Trends in Fees, Utilization, and Expenditures for Imaging Services before and after Implementation of the Deficit Reduction Act of 2005

GAO-08-1102R: Published: Sep 26, 2008. Publicly Released: Sep 26, 2008.

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Rapid spending growth for Medicare Part B--which covers physician and other outpatient services--has heightened concerns about the long-range fiscal sustainability of Medicare. Medicare Part B expenditures are expected to increase over the next decade at an average annual rate of about 8 percent, which is faster than the projected 4.8 percent annual growth rate in the national economy over this time period. As we noted in our June 2008 report, spending on physician imaging services has been one of the fastest-growing sets of services paid for under the Medicare Part B physician fee schedule (PFS), the payment system used to determine fees for Medicare physician-billed services. From 2000 through 2006, Medicare spending for physician imaging services doubled from about $7 billion to about $14 billion--an average annual increase of 13 percent, compared to an 8 percent increase in spending for all Medicare physician-billed services over the same time period. We also found that by 2006 about two-thirds of spending on physician imaging services occurred in physician office settings--an indicator of a shift toward providing imaging services in physicians' offices as opposed to providing such services in hospital or other institutional settings. In our June 2008 report, we also noted that the growth in Medicare spending on imaging services has been more rapid among what are known as advanced imaging modalities--computed tomography (CT), magnetic resonance imaging (MRI), and nuclear medicine--when compared with the growth in spending among other, less advanced imaging modalities such as x-ray or ultrasound. Congress has recently acted to address the rapid growth in spending on imaging services. Under a provision in the Deficit Reduction Act of 2005 (DRA), Medicare fees for certain imaging services covered by the physician fee schedule may not exceed what Medicare pays for these services under Medicare's hospital outpatient prospective payment system (OPPS), which is used to pay for hospital outpatient services. The OPPS cap sparked intense reaction from the imaging provider community. Specifically, physician organizations and imaging manufacturers have suggested that reduced fees as a result of the cap may inhibit physicians' willingness to provide imaging services for Medicare beneficiaries, which in turn could affect Medicare beneficiary access to such services. Congress asked us to provide them with information on the impact of the DRA provision on utilization and spending on physician imaging services in Medicare's fee-for-service (FFS) program. In this report we 1) examine the extent to which fees for performing imaging tests were affected by the OPPS cap in 2007 and 2) analyze trends in expenditures and utilization for physician imaging services under Medicare FFS through 2007.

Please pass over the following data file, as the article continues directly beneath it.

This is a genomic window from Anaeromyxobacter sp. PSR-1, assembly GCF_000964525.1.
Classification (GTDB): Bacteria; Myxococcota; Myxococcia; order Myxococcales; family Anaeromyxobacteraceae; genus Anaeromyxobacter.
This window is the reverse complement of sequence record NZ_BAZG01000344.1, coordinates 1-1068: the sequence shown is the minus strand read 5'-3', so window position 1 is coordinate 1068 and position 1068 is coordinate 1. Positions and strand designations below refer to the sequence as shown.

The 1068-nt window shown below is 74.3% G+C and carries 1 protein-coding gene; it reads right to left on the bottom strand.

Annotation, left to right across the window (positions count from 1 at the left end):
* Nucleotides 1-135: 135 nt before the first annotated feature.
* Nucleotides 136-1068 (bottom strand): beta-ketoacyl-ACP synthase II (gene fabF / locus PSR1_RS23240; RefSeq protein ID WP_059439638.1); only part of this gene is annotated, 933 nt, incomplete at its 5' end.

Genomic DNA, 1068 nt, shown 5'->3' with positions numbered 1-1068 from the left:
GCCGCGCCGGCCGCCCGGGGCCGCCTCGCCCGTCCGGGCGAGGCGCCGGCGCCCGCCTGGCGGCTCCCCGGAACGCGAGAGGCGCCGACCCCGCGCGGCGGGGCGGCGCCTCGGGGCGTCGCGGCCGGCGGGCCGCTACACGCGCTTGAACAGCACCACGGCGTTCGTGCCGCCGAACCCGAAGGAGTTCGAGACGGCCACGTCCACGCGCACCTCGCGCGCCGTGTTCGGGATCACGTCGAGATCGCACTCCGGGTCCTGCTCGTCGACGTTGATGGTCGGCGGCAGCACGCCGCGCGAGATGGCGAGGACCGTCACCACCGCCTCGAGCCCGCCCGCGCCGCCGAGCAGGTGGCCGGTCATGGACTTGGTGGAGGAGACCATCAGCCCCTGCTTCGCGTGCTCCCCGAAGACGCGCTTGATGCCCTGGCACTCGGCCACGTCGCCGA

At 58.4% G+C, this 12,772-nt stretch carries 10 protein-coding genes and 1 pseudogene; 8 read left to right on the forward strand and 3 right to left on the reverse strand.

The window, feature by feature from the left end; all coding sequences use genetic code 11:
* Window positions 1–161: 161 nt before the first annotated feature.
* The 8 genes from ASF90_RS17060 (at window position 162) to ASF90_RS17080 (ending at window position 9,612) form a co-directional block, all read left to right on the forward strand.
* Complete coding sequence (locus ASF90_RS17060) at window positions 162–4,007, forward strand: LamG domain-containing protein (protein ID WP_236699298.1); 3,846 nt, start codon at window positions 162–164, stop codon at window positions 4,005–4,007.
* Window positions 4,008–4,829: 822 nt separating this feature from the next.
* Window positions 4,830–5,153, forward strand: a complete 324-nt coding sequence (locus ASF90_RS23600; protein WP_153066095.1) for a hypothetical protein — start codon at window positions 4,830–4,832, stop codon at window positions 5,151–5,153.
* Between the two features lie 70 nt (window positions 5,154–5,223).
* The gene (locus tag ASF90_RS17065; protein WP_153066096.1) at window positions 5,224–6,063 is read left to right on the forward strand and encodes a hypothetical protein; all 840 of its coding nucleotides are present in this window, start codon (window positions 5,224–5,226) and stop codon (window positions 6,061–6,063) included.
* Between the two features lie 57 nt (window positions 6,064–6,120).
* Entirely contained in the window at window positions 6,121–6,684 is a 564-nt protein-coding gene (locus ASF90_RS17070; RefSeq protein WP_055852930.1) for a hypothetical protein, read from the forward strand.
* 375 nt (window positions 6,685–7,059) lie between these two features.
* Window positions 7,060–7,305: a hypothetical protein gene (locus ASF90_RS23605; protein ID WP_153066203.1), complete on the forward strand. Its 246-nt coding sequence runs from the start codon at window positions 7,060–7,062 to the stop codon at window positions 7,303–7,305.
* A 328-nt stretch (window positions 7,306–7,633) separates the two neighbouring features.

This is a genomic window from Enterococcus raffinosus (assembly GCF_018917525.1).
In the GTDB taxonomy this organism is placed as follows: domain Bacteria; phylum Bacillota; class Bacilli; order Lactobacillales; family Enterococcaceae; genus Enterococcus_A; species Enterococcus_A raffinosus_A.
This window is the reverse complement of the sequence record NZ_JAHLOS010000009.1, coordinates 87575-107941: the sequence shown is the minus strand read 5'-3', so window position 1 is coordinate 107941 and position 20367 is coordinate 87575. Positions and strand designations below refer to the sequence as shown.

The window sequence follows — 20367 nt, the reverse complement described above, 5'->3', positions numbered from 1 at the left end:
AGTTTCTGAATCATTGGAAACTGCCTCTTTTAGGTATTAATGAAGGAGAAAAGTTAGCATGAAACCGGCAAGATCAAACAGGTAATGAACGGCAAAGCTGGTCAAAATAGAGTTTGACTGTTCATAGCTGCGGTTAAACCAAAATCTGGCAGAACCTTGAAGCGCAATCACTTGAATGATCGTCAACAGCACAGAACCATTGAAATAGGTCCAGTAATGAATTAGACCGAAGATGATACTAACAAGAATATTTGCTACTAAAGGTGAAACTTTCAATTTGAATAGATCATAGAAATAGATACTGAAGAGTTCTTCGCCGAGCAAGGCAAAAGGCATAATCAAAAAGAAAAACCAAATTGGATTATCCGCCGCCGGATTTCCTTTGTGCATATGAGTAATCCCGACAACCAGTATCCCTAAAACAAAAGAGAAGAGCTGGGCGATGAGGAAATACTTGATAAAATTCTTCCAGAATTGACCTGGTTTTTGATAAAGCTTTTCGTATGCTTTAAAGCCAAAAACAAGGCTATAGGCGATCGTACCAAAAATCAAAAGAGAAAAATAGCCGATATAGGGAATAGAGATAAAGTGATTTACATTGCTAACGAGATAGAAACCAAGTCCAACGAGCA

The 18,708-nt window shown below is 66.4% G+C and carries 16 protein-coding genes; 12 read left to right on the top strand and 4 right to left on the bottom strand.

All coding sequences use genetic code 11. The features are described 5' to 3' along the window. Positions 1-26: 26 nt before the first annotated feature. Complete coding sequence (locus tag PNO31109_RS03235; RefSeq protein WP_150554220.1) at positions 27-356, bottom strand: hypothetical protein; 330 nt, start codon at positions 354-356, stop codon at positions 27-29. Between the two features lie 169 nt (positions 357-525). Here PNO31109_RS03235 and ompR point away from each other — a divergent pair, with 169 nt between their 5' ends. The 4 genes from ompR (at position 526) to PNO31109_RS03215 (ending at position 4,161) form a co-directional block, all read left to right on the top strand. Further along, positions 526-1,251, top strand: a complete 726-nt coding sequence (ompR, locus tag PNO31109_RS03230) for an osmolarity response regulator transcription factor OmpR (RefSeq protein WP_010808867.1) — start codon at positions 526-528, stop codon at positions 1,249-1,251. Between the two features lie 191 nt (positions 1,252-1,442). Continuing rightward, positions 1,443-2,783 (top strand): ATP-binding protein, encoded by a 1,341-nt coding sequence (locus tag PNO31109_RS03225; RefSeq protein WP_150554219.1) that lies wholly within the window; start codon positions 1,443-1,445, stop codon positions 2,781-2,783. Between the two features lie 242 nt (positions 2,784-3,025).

In 2007, the OPPS cap reduced the fee for the performance of about one in four physician imaging tests overall, and fees for advanced tests were more likely than other imaging tests to be paid at the OPPS rate. All advanced imaging modalities had a higher percentage (about 65 percent) of tests paid at the OPPS rate than other imaging modalities (about 13 percent). In particular, nearly all MRIs and CTs were paid at the OPPS rate. Among advanced imaging tests, the fee reductions because of the OPPS cap varied extensively. For example, among the three most commonly performed MRIs subject to the cap, fee reductions ranged from about 21 to 40 percent. From 2000 through 2006 both expenditures for and utilization of Medicare physician imaging services increased, but in 2007 expenditures declined while utilization continued to rise. From 2000 to 2006, on a per-beneficiary basis--a measure which accounts for the change in size of Medicare's FFS population--expenditures increased 11.4 percent per year and in 2007 declined 12.7 percent. The implementation of the OPPS cap had the greatest impact on the decline in Medicare physician imaging expenditures in 2007, although other factors also contributed to this trend. Per-beneficiary utilization rose 5.9 percent per year from 2000 to 2006 and continued to increase in 2007, although at a slower rate of 3.2 percent. In comparing the changes from 2006 to 2007 in per-beneficiary utilization of tests paid at the OPPS rate with tests paid at the PFS rate, we found that the volume of imaging tests subject to the cap grew almost four times faster than the volume of those not subject to the cap. In commenting on a draft of this report, CMS noted that our finding of significant reductions in spending for imaging services in 2007 was consistent with its own estimate. CMS also stated it was pleased that our findings suggested that overall beneficiary access to imaging services was maintained and remains concerned about the high volume of imaging services.

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